Share on Facebook#4  Putting Together a Relapse Prevention Plan
Gary’s sister suggested he listened to music on earphones to help him stay calm, and Gary implemented that as well.  Phil recorded Gary’s plans for reducing stress on the Relapse Prevention Plan.

One week after... the meeting was held and the suggestions for reducing stress were enacted, another family meeting was held.  Gary said he was feeling better and was no longer thinking about his high school girlfriend.  Gary had been listening to music and practicing deep breathing on the bus and was feeling significantly less stressed out by the ride.  However, Gary was still experiencing difficulty falling asleep at night. 

After the meeting, he called his doctor and described his early warning signs. The doctor set up an appointment for him to come in the next day. At the appointment, Gary’s doctor made an adjustment to his medication. The following week another family meeting was held. Gary reported that his sleep had returned to normal. One more follow-up meeting was held a week later, and Gary said his sleep problem was still resolved. 

Both Gary and his family agreed that no more meetings were needed at this time.  By addressing early warning signs promptly and holding follow up meetings, Gary and his family began to learn to prevent possible relapses.     

Think of your Gary.  Could he or she prevent relapses by using a Relapse Prevention Plan and having family meetings?

Share on Facebook 3 Steps Family Can Take to Help a Client Avoid Relapse
If your client has few close relatives to support a Relapse Prevention Plan or if he or she has only one person with whom to implement a plan, preventing relapses can be much more difficult.  Here are three steps a single family member or close friend can take to make it easier to head off a relapse when one threatens.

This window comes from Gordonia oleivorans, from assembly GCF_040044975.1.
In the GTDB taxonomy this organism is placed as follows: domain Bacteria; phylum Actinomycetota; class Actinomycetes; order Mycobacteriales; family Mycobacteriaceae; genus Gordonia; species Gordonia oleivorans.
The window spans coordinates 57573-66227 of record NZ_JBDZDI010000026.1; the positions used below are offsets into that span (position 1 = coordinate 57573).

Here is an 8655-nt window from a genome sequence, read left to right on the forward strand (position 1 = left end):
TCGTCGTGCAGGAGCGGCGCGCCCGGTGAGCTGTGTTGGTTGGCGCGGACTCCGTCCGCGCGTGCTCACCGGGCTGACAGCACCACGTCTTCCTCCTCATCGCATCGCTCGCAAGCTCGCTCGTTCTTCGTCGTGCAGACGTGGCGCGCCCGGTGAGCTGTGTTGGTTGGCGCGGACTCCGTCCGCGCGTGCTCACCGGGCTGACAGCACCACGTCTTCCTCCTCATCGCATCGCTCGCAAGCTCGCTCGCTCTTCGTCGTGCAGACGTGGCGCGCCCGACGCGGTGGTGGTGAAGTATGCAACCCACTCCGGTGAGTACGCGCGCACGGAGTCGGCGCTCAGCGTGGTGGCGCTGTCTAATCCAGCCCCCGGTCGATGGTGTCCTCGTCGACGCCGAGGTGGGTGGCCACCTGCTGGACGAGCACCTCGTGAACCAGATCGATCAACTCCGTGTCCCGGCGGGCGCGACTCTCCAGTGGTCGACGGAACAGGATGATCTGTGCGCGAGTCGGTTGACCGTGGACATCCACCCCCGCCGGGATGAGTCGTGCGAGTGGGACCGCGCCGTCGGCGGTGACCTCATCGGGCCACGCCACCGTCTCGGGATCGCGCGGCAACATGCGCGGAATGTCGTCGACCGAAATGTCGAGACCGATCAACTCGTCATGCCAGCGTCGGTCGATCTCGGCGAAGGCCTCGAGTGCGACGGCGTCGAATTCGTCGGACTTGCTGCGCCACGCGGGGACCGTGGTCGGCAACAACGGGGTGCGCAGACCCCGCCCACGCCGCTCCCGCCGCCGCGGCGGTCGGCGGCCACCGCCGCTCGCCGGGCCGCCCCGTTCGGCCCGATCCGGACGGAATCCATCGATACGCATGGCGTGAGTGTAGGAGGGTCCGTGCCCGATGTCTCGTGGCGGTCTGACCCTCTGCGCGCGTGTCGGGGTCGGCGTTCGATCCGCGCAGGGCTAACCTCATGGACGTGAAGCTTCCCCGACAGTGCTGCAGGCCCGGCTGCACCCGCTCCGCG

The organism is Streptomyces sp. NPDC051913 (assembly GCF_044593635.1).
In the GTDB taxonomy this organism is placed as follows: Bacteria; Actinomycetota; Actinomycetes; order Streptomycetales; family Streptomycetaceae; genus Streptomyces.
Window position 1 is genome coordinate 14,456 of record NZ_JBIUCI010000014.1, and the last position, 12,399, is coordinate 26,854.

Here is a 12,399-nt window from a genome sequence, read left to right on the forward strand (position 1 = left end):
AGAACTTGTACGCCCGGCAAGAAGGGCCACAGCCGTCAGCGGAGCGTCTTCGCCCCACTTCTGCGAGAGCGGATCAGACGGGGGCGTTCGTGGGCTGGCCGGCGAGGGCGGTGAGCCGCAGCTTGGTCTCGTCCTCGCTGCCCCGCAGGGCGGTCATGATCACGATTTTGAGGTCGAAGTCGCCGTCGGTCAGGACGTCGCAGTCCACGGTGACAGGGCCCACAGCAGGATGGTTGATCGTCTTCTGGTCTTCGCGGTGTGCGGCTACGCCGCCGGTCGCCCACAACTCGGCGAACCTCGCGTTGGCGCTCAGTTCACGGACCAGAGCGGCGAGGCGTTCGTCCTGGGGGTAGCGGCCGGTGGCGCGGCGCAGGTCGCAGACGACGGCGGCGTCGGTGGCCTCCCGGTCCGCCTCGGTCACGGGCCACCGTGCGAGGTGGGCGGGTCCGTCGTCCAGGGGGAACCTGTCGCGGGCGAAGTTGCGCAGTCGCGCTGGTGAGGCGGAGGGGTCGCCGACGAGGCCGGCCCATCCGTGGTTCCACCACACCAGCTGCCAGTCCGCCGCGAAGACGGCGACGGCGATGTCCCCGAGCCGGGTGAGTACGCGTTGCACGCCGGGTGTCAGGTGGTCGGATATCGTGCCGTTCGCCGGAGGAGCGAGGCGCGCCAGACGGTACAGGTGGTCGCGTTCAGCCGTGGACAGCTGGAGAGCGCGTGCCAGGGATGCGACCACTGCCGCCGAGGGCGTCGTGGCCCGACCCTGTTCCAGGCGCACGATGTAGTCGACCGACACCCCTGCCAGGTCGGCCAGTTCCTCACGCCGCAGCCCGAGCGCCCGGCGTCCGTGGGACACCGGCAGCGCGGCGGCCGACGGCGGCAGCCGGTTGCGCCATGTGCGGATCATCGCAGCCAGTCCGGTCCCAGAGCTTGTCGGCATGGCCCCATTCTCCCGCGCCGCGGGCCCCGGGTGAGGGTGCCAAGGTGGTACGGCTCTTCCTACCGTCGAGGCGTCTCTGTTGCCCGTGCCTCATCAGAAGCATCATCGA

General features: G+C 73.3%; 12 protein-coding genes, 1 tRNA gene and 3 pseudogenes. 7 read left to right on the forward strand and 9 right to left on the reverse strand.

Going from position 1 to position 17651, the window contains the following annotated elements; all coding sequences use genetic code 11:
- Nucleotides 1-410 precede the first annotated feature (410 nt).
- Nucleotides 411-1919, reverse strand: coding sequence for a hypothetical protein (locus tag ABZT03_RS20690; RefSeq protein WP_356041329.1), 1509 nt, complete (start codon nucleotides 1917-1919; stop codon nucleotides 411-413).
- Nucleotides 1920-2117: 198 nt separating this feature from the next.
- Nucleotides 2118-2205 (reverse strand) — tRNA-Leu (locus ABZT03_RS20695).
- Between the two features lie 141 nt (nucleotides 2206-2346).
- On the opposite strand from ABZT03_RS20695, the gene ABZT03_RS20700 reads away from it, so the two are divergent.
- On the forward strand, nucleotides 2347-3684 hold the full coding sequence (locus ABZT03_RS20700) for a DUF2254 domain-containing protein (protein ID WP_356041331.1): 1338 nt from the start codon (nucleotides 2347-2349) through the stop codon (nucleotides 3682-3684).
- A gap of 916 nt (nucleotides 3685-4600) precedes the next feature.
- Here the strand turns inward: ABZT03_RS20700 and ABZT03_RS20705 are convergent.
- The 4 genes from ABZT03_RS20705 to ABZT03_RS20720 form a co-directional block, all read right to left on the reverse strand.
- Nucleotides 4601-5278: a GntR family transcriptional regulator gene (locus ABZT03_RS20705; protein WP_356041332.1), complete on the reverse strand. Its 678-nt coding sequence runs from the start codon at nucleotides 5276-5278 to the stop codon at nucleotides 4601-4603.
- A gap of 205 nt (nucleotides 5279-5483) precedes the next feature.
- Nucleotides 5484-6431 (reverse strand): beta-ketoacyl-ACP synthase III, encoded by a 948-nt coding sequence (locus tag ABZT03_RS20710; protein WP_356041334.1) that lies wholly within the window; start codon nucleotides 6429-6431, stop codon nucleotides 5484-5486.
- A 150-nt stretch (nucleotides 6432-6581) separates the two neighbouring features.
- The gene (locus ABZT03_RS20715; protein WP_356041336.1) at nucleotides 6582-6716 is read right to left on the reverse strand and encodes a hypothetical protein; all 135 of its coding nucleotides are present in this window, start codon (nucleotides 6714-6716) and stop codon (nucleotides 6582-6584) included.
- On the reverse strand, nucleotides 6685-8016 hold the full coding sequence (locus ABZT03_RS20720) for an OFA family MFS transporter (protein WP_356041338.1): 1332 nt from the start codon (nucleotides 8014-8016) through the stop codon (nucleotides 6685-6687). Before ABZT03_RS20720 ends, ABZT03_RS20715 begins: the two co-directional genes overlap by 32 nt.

Step 1: First, find help.  Would you agree that the single family member will be more productive if he or she finds someone to talk to or maybe help develop a  Relapse Prevention Plan? 

Step 2: Second, develop stronger relationships with the treatment team.  By exploring in advance which team members would be accessible and willing to discuss concerns, the single family member or close friend can access resources quickly in the event of an impending relapse.  Likely candidates in the treatment team might include the client’s psychiatrist, social worker, case manager, or therapist. 

Step 3: In addition to finding help and developing stronger relationships with the treatment team, the third step a single family member or close friend can take to make it easier to head off a relapse is joining a self help advocacy association. Clearly, the National Alliance on Mental Illness is one resource. Would you agree that having the support of other families with similar experiences can help single family members or close friends prevent relapses? 

A Relapse Prevention Plan can be an effective way to reduce symptoms in some clients.  Does the family of your client currently use a Relapse Prevention Plan?  If so, how can the information on this and the last track enhance that plan?

On this track we have related the implementation of Gary’s relapse prevention plan.  We have also discussed three steps a single family member or close friend can take to make it easier to head off a relapse.  The three steps a single family member or close friend can take are finding help, developing stronger relationships with the treatment team, and joining a self help advocacy association.

On the next track we will discuss coping with positive symptoms of schizophrenic psychosis.  Three specific coping strategies for positive symptoms of schizophrenic psychosis we will discuss are reality testing, self talk, and coping when losing control.

QUESTION 7
What are three steps a single family member or close friend can take to make it easier to head off a relapse? To select and enter your answer go to Answer Booklet.